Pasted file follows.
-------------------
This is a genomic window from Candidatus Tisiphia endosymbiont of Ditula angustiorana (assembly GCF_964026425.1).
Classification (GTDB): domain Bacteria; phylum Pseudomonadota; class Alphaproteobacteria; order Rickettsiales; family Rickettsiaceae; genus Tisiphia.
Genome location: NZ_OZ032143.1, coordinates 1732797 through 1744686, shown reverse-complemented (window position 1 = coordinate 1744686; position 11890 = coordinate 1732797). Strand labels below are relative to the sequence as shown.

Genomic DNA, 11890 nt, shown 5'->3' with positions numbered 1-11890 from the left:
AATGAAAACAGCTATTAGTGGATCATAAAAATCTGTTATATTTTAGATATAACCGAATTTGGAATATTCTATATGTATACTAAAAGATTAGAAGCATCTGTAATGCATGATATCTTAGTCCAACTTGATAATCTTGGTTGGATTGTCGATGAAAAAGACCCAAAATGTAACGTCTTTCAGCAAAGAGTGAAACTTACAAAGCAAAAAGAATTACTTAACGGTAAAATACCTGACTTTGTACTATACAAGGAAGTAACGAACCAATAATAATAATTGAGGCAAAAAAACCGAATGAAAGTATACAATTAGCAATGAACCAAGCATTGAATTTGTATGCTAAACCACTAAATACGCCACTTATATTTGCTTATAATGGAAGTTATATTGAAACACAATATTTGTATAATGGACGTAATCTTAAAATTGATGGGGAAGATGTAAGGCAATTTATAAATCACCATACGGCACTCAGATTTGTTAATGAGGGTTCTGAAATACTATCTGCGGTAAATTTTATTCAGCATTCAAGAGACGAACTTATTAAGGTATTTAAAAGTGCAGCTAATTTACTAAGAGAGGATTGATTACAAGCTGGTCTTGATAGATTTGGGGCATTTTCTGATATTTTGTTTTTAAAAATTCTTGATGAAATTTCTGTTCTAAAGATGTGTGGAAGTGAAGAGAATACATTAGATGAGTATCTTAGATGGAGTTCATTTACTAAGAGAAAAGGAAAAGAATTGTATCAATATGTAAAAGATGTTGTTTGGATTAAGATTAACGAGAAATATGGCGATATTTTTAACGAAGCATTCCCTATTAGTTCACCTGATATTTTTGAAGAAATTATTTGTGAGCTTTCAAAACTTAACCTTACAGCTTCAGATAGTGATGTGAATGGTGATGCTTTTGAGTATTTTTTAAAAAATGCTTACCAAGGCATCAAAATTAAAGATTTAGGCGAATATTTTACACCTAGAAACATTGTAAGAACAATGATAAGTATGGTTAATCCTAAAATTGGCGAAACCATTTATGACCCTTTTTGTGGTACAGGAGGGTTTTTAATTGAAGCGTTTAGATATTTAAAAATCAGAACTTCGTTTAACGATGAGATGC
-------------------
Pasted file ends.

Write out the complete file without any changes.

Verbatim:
This is a genomic window from Candidatus Tisiphia endosymbiont of Ditula angustiorana (assembly GCF_964026425.1).
Classification (GTDB): domain Bacteria; phylum Pseudomonadota; class Alphaproteobacteria; order Rickettsiales; family Rickettsiaceae; genus Tisiphia.
Genome location: NZ_OZ032143.1, coordinates 1732797 through 1744686, shown reverse-complemented (window position 1 = coordinate 1744686; position 11890 = coordinate 1732797). Strand labels below are relative to the sequence as shown.

Genomic DNA, 11890 nt, shown 5'->3' with positions numbered 1-11890 from the left:
AATGAAAACAGCTATTAGTGGATCATAAAAATCTGTTATATTTTAGATATAACCGAATTTGGAATATTCTATATGTATACTAAAAGATTAGAAGCATCTGTAATGCATGATATCTTAGTCCAACTTGATAATCTTGGTTGGATTGTCGATGAAAAAGACCCAAAATGTAACGTCTTTCAGCAAAGAGTGAAACTTACAAAGCAAAAAGAATTACTTAACGGTAAAATACCTGACTTTGTACTATACAAGGAAGTAACGAACCAATAATAATAATTGAGGCAAAAAAACCGAATGAAAGTATACAATTAGCAATGAACCAAGCATTGAATTTGTATGCTAAACCACTAAATACGCCACTTATATTTGCTTATAATGGAAGTTATATTGAAACACAATATTTGTATAATGGACGTAATCTTAAAATTGATGGGGAAGATGTAAGGCAATTTATAAATCACCATACGGCACTCAGATTTGTTAATGAGGGTTCTGAAATACTATCTGCGGTAAATTTTATTCAGCATTCAAGAGACGAACTTATTAAGGTATTTAAAAGTGCAGCTAATTTACTAAGAGAGGATTGATTACAAGCTGGTCTTGATAGATTTGGGGCATTTTCTGATATTTTGTTTTTAAAAATTCTTGATGAAATTTCTGTTCTAAAGATGTGTGGAAGTGAAGAGAATACATTAGATGAGTATCTTAGATGGAGTTCATTTACTAAGAGAAAAGGAAAAGAATTGTATCAATATGTAAAAGATGTTGTTTGGATTAAGATTAACGAGAAATATGGCGATATTTTTAACGAAGCATTCCCTATTAGTTCACCTGATATTTTTGAAGAAATTATTTGTGAGCTTTCAAAACTTAACCTTACAGCTTCAGATAGTGATGTGAATGGTGATGCTTTTGAGTATTTTTTAAAAAATGCTTACCAAGGCATCAAAATTAAAGATTTAGGCGAATATTTTACACCTAGAAACATTGTAAGAACAATGATAAGTATGGTTAATCCTAAAATTGGCGAAACCATTTATGACCCTTTTTGTGGTACAGGAGGGTTTTTAATTGAAGCGTTTAGATATTTAAAAATCAGAACTTCGTTTAACGATGAGATGC